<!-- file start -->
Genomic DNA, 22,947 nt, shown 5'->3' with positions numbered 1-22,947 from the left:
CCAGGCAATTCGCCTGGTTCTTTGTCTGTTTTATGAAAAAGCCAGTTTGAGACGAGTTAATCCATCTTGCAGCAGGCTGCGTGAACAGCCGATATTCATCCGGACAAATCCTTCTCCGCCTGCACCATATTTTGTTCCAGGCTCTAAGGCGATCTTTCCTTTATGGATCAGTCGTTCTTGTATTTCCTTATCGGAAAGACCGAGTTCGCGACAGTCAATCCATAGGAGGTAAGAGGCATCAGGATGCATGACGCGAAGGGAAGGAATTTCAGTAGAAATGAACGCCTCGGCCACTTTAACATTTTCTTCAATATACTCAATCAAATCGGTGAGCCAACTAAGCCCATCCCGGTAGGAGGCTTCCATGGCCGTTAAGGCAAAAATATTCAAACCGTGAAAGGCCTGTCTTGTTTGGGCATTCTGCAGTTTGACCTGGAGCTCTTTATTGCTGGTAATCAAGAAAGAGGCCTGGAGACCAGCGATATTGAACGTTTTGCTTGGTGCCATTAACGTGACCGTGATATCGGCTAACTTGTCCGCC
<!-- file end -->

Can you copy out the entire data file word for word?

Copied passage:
Genomic DNA, 22,947 nt, shown 5'->3' with positions numbered 1-22,947 from the left:
CCAGGCAATTCGCCTGGTTCTTTGTCTGTTTTATGAAAAAGCCAGTTTGAGACGAGTTAATCCATCTTGCAGCAGGCTGCGTGAACAGCCGATATTCATCCGGACAAATCCTTCTCCGCCTGCACCATATTTTGTTCCAGGCTCTAAGGCGATCTTTCCTTTATGGATCAGTCGTTCTTGTATTTCCTTATCGGAAAGACCGAGTTCGCGACAGTCAATCCATAGGAGGTAAGAGGCATCAGGATGCATGACGCGAAGGGAAGGAATTTCAGTAGAAATGAACGCCTCGGCCACTTTAACATTTTCTTCAATATACTCAATCAAATCGGTGAGCCAACTAAGCCCATCCCGGTAGGAGGCTTCCATGGCCGTTAAGGCAAAAATATTCAAACCGTGAAAGGCCTGTCTTGTTTGGGCATTCTGCAGTTTGACCTGGAGCTCTTTATTGCTGGTAATCAAGAAAGAGGCCTGGAGACCAGCGATATTGAACGTTTTGCTTGGTGCCATTAACGTGACCGTGATATCGGCTAACTTGTCCGCC